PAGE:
Making sense of the Deshaun Watson, DeAndre Hopkins, and Calvin Ridley suspensions

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One of the more common questions raised in response to Judge Sue L. Robinson’s decision to suspend Browns quarterback Deshaun Watson for six games flows from a fairly obvious set of comparisons.

How does Watson, who faced 24 lawsuits alleging sexual misconduct during massage therapy sessions, get suspended only six games when Cardinal receiver DeAndre Hopkins was suspended six games for trace amounts of a PED he claims he didn’t know he ingested and Falcons receiver Calvin Ridley was suspended a whole season for making $1,500 in parlay wagers?

On the surface, the answer is easy. These three players were suspended under three completely different policies: Personal Conduct, PED, and gambling.

There’s a more nuanced explanation. The PED policies and gambling policies go directly to the integrity of the game, whether by cheating in it or betting on it. The Personal Conduct Policy relates to off-duty behavior, conduct that has no connection to the league’s core business interests.

The vast majority of American employers don’t, won’t, and can’t police the private lives of their employees. If an employee faces multiple civil lawsuits unrelated to his workplace behavior and/or if he’s investigated but never charged with any crime(s), the employer has no cause to do anything.

The NFL has cause to do something to players like Watson because the league and the NFL Players Association have agreed that the NFL can and should investigate and discipline players who get in trouble away from work. Despite the inherent flaws (such as the inability to force non-employees of the league or its teams to cooperate), the NFL has the right — and feels an obligation t0 — take action against employees who have gotten into certain types of trouble.

And remember this. First, the NFL focused only on four cases, not 24. Second, the NFL has the right to appeal the ruling to (checks notes) the NFL, and in turn to impose a much greater suspension than Judge Robinson’s six games.

So while the comparisons are understandable, there’s a reason for the differences in treatment of Watson and Hopkins/Ridley. For many, however, those subtleties will be irrelevant.

48 responses to “Making sense of the Deshaun Watson, DeAndre Hopkins, and Calvin Ridley suspensions

  1. The Ridley situation is absolutely right. Doesn’t matter how or who he bet on. YOu have to throw the book at any player who bet on games. Hopkins saying he unknowingly used PEDS. That is the standard excuse. Nothing new there as everyone says that. But giving Watson the same suspension as Hopkins is ridiculous. Hopefully he will continue to be a QB with good stats but no real on field success> That’s what Haslam and any Browns fan that can cheer for Watson deserves.

  2. When are the criminal charges going to be filed?

    Since a lot of the readers here feel he is a predator.

  3. I have thought the same thing during this whole process. I know gambling as an athlete is a big no no, but we didn’t even hear about Ridley doing this, there was no judge, jury it happened asap that he was out of the NFL a year. And then you have Watson, he gets 6 games for what he did. Doesn’t seem right on the human scale.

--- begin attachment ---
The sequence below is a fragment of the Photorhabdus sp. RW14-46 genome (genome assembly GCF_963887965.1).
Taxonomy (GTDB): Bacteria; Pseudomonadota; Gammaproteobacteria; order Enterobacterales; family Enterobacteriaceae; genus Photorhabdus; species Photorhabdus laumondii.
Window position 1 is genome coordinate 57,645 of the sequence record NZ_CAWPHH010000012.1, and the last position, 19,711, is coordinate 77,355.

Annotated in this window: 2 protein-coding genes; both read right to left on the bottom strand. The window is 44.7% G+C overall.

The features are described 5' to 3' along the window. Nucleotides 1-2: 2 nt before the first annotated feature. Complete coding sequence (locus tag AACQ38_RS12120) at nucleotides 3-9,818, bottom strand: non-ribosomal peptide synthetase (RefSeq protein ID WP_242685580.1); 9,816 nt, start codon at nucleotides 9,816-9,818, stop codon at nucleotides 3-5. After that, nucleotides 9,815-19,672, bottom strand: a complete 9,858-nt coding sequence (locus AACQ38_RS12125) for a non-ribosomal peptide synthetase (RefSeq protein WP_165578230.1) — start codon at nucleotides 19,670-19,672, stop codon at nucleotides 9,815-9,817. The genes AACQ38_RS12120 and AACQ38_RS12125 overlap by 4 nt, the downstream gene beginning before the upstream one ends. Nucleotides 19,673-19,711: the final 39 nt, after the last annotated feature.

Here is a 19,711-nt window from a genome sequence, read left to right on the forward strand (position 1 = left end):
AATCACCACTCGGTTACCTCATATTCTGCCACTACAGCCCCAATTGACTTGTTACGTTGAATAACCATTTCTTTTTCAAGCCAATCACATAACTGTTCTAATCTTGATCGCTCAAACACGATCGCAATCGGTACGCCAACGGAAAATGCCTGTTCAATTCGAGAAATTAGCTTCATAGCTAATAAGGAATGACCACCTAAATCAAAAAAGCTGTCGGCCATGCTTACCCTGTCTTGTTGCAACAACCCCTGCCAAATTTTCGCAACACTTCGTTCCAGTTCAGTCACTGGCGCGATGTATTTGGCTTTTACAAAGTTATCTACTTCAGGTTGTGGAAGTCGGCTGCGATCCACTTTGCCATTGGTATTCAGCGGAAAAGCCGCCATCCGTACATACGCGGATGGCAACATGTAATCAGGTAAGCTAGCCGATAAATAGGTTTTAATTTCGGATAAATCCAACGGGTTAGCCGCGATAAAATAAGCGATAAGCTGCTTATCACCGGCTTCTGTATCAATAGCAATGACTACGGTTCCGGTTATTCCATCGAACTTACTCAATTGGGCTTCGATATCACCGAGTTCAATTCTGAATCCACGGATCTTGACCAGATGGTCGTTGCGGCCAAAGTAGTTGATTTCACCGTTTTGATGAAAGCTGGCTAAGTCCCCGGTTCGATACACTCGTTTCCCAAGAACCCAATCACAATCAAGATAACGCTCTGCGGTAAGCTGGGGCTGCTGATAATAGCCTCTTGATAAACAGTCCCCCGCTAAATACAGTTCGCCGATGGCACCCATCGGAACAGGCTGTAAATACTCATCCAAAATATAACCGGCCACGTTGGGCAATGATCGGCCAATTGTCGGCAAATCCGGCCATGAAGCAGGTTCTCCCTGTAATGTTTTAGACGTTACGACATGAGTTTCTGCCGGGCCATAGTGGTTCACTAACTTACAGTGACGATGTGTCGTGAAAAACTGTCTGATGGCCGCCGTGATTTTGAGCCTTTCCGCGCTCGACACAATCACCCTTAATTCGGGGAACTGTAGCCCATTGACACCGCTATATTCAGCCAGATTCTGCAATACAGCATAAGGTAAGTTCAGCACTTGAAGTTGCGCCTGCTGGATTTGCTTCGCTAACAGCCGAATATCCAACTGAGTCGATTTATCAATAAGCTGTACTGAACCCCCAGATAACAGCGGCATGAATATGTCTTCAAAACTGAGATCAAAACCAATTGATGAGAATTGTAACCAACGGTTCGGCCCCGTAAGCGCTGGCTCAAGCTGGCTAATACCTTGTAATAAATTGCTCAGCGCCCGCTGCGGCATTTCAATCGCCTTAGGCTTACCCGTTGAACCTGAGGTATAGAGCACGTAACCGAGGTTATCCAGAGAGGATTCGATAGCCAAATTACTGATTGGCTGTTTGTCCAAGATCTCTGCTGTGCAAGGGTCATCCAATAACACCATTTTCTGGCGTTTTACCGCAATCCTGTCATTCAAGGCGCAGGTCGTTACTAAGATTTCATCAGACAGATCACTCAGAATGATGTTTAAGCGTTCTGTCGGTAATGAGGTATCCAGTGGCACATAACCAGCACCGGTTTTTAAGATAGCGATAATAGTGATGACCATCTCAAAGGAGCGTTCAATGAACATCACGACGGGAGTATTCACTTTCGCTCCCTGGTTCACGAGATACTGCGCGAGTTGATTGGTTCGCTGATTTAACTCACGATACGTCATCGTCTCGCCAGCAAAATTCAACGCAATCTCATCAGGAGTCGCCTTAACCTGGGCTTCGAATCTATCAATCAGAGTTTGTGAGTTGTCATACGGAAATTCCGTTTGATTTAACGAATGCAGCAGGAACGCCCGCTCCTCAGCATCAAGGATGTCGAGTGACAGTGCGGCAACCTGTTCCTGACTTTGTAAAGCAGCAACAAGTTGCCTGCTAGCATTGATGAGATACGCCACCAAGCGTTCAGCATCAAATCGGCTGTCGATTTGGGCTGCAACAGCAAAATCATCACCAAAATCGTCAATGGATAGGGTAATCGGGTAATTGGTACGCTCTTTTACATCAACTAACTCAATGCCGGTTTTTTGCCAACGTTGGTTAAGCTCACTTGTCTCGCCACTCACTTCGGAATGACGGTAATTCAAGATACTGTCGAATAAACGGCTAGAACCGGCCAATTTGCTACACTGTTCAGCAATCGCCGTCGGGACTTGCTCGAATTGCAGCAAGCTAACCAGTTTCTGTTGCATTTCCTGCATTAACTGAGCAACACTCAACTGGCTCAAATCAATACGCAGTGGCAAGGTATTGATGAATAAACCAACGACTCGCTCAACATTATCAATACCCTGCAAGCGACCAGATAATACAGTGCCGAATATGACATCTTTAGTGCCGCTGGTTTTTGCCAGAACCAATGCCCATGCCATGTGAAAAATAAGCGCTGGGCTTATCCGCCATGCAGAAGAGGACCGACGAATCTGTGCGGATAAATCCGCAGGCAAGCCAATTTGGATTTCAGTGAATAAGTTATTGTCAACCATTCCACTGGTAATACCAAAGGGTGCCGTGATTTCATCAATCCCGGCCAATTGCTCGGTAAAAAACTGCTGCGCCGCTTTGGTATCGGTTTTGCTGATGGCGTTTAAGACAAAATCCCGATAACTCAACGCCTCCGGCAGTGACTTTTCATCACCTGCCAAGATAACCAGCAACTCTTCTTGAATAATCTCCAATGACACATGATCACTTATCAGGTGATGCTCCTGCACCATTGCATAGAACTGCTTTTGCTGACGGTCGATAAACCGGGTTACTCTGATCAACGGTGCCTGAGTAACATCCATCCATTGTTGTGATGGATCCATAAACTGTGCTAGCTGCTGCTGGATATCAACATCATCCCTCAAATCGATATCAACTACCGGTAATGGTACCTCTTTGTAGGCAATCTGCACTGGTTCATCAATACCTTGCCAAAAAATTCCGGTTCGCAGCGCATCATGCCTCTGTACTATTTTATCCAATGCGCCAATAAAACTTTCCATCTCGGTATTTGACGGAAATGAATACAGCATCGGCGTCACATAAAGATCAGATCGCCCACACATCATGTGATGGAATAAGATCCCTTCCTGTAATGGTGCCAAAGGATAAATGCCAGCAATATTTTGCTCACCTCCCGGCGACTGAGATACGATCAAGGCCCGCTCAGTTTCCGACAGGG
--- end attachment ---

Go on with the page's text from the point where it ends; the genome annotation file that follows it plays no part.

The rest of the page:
4. I wouldn’t try to make sense of it. It’s the NFL. Alvin Kamara is on video pummeling a dude with his posse. I’m sure he’ll get 3 or 4 games. They’ll just throw more money into the NFL Cares pot and hide while the backlashes smooth over. The NFL has historically employed criminals and malcontents. They can’t over punish players because then they’ll lose their player pipeline.

  5. The problem with your logic of not policing private lives outside of work, is that it is different when the perpetrator is stating they are a representative of said work place. He claimed to be an NFL player and so it is logical for the massage therapists to think they may get more business from other NFL players if he is satisfied with her services. No different than if I commit fraud on an outside company claiming to represent another company they may be interested in working with in the future. In that respect, the employer can police their employees and charge them as they see fit, even including law enforcement.

  6. Ricky Williams and Josh Gordon got more time over marijuana. Big shield dont care about your problems

  7. Did Ridley and Hopkins go through the same outside judge process as Watson? It would be helpful to know that in order to compare outcomes. And if they did it would helpful to have links to those reports for our reading. This article should have touched on that. After reading Robinson’s decision, it’s clear that she maintained a pretty solid line of reasoning while using the official NFL policies and the CBA as her framework. That would mean that Ridley and Hopkins are the ones to be looked into closer.

  8. But we will be able to compare Kamara’s expected suspension since that will also be under the Personal Conduct policy.

  9. Brady and Belichick cheated the integrity of the game and received 4 and 0 game’s respectively. What they did was more harmful than either Hopkins or Ridley

  10. Except the NFL argued, and Judge Robinson accepted, that Watson had created damage to the integrity of the league through his actions.

  11. Keep in mind the judge also took into account and gave Watson credit for the year he lost last year. But, she also found that he had committed sexual assaults, lied about it to her and showed no remorse. Even giving him credit for last year 1 year and 6 games seems really light.

  12. Stats with no success. That is Watson. Listen to his interview. A NFL team paid him a quarter billion? Go Browns. Lol

  13. I believe Hopkins. The substance he had a tiny minute trace of in his body is found in shampoo and dozens of other household products. When you’re doping you need significant amounts for it to be effective. And the NFL retracted that any masking agent was used.

  14. Read the decision. It is pretty well reasoned. The 6 games comes from the NFL’s own policies. Comparisons are always imperfect, like analogies. It would be equally valid to say no suspension by comparing Watson to the non-punishment of owners.